Such a framework places worth and value instead on the overall group as a whole….

By Frederick Meekins –


A model of the mind-brain relationship is developed in which novel biophysical principles in brain function generate a dynamic possessing attributes consistent with consciousness and free-will. The model invokes a fractal link between neurodynamical chaos and quantum uncertainty. Transactional wave collapse allows this link to be utilized predictively by the excitable cell, in a way which bypasses and complements formal computation. The formal unpredictability of the model allows mind to interact upon the brain, the predictivity of consciousness in survival strategies being selected as a trait by organismic evolution.

Recent discoveries by Russian scientists Peter Gariaev and Vladimir Poponin shed tremendous light on our proposal that the human being is a transducer of universal energy and consciousness — essentially a biocomputer. The new feature of this research is the ability to physically demonstrate subtle fields emerging from the quantum foam or vacuum potential. This makes the effect quantifiable and measurable — objective.

This takes the phenomenon and subjectivity of consciousness out of the realm of quantum metaphysics and plants it firmly under the rubric of hard science. It heralds the unification of quantum mechanical and chaotic dynamics in human consciousness. We can now model the human bio-computer.

Poponin boldly suggests that this deeper understanding of the mechanisms underlying subtle energy phenomena include many of the observed alternative healing phenomena and includes a physical theory of consciousness. This hypothesis is based on a precise quantitative background and combines both quantum mechanics and complexity or chaos dynamics in a startling and compelling new way. It posits that some new field structure is being excited from the physical vacuum by an intrinsic ability which emerges through DNA.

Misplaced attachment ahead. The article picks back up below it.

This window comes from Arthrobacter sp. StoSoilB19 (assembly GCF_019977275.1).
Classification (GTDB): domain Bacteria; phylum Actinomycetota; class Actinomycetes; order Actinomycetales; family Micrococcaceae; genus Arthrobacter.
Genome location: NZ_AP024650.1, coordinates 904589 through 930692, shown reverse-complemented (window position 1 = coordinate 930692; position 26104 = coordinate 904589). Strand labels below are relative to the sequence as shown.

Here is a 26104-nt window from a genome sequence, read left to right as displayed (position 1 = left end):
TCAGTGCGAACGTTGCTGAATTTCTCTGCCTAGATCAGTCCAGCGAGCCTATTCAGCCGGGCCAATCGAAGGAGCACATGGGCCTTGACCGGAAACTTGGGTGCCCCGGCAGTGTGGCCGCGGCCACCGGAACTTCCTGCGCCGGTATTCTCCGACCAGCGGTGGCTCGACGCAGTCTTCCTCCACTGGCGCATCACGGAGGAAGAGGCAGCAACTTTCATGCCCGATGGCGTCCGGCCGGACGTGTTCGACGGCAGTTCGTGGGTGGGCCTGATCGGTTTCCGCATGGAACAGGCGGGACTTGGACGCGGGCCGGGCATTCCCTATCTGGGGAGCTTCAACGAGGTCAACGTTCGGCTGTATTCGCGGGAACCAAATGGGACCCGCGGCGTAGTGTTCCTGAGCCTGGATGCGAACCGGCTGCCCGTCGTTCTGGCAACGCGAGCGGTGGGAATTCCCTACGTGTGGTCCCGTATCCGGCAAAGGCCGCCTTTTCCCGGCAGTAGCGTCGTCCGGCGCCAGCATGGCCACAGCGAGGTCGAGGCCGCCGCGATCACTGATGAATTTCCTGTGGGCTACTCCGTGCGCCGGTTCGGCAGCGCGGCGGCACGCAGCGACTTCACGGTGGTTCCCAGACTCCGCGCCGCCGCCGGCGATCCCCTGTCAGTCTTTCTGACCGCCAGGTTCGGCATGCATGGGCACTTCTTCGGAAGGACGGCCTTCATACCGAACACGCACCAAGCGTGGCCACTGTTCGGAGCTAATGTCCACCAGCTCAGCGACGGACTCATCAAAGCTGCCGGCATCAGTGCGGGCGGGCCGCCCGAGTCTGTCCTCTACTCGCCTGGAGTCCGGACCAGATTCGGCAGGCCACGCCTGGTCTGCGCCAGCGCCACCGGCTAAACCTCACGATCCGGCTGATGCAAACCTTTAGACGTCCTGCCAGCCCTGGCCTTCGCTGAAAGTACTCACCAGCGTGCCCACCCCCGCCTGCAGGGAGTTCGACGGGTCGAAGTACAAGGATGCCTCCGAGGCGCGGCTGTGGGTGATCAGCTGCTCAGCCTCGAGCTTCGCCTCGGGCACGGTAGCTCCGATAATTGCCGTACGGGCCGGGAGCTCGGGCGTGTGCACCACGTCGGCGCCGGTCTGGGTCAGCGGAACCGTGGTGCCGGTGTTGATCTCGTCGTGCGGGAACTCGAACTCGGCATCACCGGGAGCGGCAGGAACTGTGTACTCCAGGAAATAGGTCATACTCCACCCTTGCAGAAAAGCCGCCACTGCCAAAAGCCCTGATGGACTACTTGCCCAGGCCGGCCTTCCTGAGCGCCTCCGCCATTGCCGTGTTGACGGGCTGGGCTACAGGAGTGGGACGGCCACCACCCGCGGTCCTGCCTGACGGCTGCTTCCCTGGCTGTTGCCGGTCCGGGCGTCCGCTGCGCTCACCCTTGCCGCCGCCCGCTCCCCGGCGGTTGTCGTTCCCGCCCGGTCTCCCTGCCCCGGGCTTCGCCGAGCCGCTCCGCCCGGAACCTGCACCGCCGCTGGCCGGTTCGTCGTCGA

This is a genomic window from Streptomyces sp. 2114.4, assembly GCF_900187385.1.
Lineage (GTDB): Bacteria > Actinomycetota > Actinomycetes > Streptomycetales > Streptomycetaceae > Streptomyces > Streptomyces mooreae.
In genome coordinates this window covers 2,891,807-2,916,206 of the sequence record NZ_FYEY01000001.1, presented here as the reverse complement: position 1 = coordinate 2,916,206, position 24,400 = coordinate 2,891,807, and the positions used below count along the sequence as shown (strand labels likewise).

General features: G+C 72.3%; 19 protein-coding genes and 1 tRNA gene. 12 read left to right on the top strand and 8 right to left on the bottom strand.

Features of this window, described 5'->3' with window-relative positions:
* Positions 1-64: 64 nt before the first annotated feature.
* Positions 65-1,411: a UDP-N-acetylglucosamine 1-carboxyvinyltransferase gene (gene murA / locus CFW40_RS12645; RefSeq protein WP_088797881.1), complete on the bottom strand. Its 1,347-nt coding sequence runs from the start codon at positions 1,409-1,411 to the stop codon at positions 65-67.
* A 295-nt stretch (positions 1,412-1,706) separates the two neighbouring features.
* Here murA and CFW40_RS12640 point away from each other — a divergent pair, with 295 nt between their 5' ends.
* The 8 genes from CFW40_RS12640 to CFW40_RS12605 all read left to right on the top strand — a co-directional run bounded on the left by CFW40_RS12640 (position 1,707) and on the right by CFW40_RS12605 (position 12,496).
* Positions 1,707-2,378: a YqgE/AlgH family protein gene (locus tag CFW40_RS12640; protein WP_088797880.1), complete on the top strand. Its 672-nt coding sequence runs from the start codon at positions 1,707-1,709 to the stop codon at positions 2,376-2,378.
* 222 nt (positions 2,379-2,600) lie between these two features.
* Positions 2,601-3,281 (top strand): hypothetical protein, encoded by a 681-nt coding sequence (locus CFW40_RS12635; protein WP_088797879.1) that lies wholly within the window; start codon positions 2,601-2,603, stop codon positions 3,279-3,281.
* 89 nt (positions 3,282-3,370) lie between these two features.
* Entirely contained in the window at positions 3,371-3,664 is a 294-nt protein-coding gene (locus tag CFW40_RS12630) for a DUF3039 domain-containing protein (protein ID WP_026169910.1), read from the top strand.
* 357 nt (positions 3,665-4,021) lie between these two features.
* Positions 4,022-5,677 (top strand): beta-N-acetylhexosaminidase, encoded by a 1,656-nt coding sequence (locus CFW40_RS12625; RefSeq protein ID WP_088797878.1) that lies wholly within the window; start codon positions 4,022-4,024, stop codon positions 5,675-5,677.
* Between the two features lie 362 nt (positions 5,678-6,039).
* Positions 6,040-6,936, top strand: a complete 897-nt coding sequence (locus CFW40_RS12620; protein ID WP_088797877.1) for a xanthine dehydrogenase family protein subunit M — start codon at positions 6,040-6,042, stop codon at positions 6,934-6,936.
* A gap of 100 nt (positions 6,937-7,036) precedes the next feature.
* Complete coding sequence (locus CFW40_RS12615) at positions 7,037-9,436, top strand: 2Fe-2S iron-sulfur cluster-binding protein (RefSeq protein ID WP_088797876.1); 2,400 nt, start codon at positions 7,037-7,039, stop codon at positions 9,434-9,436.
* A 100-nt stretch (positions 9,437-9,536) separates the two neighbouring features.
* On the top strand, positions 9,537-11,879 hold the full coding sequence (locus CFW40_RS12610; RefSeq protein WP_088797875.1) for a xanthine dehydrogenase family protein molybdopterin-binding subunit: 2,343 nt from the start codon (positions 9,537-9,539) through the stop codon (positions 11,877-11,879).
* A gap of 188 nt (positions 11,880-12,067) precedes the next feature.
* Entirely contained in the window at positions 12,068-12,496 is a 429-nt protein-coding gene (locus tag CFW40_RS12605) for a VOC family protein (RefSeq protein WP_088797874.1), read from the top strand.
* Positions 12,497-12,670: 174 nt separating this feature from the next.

His DNA Phantom Effect demonstrates a dynamic new field in the vacuum substructure by bombarding it with coherent laser light and coupling it to conventional electromagnetic fields. The experimental protocols for this proceedure are rigorous, and have been reproduced in Moscow and at Stanford.

….Thus we have mobile self-organizing holograms moving through a relatively static simpler hologram. The possibility exists that such “bioholograms” could achieve sufficient coherence to continue existence as a pattern of radiant energy apart from a material substate. We feel that such an occurrence could form the scientific basis of such psychoenergetic phenomena as psycho-kinesis, clairvoyance, telepathy, and precognition.